Each “single” also features its own cover art that gives a nod to its genre and subject.
According to Sarah Kiefer, Spotify’s global director of enterprise marketing, the campaign was a way to “have fun” with the brand’s marketing partners after the pandemic shut down the usual stream of opportunities to connect, such as the Cannes Lions. It also banks on the fact that “CMOs are music fans, too,” she says. “We’re often in conversations with partners about how central music is to their lives and the lives of their audiences. Like all of us, top marketers have distinct personal tastes and listen to music in their downtime to relax, bond with their families, soundtrack a workout or commute and get a mood boost.”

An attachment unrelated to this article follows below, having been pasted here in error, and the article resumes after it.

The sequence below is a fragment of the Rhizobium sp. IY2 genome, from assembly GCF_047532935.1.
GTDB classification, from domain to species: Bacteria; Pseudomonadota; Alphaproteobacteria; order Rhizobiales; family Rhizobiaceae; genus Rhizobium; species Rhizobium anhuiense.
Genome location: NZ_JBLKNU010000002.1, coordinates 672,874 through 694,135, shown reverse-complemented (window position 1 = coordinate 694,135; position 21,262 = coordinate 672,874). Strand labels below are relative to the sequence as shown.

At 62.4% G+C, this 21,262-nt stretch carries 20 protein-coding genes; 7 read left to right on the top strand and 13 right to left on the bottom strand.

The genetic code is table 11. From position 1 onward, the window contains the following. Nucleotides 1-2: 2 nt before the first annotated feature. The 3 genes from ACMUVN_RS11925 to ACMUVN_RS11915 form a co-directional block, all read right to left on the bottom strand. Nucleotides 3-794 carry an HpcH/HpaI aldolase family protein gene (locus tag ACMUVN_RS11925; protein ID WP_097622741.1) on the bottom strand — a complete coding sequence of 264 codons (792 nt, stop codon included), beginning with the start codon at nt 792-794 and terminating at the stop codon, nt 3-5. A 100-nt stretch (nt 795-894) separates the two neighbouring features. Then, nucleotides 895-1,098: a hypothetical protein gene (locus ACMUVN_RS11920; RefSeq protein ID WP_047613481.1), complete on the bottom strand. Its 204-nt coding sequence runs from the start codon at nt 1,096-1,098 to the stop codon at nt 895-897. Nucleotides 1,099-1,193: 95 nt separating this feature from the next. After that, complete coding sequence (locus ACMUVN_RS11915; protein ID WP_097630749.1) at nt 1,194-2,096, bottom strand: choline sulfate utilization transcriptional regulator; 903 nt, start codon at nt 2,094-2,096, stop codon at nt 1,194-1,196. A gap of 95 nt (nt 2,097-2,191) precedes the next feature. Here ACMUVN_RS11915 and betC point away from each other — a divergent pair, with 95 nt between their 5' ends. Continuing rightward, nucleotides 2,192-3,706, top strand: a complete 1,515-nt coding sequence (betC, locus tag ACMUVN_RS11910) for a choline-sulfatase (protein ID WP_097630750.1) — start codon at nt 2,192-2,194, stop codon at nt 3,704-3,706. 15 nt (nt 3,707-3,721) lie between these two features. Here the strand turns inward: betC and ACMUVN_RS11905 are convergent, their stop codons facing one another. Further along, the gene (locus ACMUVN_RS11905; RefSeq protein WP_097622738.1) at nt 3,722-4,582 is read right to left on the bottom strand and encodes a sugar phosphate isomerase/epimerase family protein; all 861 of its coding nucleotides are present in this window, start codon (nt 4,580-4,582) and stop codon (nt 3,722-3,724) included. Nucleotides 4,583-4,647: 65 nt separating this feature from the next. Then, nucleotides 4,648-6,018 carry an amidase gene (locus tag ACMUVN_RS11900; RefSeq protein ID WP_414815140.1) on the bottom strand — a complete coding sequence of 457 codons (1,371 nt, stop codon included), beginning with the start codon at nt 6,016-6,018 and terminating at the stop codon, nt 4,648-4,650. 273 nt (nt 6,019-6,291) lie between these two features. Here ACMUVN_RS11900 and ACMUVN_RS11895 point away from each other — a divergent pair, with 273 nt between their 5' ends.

The brand and FCB worked hand-in-hand with the marketers to create tracks reflecting their respective musical tastes and stories. “The CMOs themselves were involved at every step, from advising on their preferred genre to approving the lyrics and song cuts,” Kiefer says.
Spotify has employed a host of initiatives directed toward marketers, such as last year’s “Wrapped for Advertisers,” as well as its Culture Next report, which dives into the influence of Gen Z and millennials on audio streaming and culture. But the CMO album may be its most creative to date and its first ever to highlight specific individuals and partners.
In selecting the execs to feature in the album, Kiefer says the Spotify team worked with both existing partners and those it was looking to engage with more deeply. “Ultimately, we wanted to celebrate our partners’ creative and strategic work, as well as their unique ability to deliver outstanding results for their brands,” she says. And more songs may be in the works, she says. “Our virtual doors are open for other CMOs. Please do get in touch, and share a preferred genre for your song. We will definitely consider that difficult second album if this one resonates.”